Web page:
Playboy was the number one platform for my activism. Playboy’s readers were the type of people that needed to be educated; the type of people that gave people like myself such a hard time. I was offered the cover of the magazine but was devastated when I learned it had been shelved due to one of the advertisers threatening to pull his ads if I was featured. But I continued being an activist. Then I was invited to the mansion to meet Hugh Hefner. We had a long chat and I explained how important it was to change society’s perception of transgender people. He agreed. I was featured in the American edition (although not on the cover) and was on most of the covers around the world. It opened a lot of doors.
Times are different today. Back then, there was so much hostility so you just had to get on with your life. Now, there’s a lot of wonderful successful people who are openly trans. And that’s great. We come in all kinds of shapes and sizes. We’re lawyers, we’re surgeons, we’re actors, magicians, comedians. We’re just blending into society now and being open and out. There’s nothing to be ashamed of. With so much visibility and awareness, it’s a trans revolution.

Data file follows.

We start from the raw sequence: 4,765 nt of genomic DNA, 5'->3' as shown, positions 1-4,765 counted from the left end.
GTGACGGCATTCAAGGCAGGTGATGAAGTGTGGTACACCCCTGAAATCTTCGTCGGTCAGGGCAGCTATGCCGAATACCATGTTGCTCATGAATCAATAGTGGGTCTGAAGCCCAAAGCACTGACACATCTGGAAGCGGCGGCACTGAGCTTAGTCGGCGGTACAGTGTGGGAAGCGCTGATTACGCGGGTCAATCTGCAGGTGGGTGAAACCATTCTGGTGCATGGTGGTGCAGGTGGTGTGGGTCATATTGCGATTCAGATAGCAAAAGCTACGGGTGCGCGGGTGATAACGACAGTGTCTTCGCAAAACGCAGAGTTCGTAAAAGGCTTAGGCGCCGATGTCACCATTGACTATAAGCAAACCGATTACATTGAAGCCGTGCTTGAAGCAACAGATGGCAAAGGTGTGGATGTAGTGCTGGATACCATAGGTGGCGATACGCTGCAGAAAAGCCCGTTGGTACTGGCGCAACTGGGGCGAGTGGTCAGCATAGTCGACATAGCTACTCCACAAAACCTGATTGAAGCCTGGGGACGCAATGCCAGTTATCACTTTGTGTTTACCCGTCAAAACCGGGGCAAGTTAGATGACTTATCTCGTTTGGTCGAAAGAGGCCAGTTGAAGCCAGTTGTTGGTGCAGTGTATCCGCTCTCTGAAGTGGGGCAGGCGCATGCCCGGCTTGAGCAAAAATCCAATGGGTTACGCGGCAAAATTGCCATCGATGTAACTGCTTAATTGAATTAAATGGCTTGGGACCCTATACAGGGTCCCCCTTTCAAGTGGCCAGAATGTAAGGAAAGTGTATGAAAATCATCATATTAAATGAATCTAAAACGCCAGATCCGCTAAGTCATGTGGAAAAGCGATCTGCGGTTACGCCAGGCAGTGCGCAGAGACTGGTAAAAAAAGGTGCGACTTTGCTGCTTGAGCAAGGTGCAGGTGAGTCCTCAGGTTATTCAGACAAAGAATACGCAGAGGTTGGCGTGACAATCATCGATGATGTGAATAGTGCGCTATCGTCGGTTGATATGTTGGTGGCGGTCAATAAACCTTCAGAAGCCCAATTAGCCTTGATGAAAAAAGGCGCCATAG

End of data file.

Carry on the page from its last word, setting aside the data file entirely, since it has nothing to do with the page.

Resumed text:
Trans women should be included. Some of the comments that people like Germaine Greer have come out with have horrified me. Not including us is very hurtful. I’d like to see these attitudes change so that we can have the respect we’re deserving of. As for general women’s issues, I’d like to see women gain more equality like equal pay and opportunities and in third world countries, I’d like to see them get more respect and have access to an education for starters. Issues with abortion also have to be rectified. A woman should always have the right to terminate a pregnancy within a restricted timeline. It’s her body, it’s her choice.
I wish I had my time again. But things have fallen into place. I’ve had letters saying: “If it wasn’t for you, I’d have killed myself.” When you know you’ve saved lives and you’ve helped someone to feel better and purposeful, it’s all justification.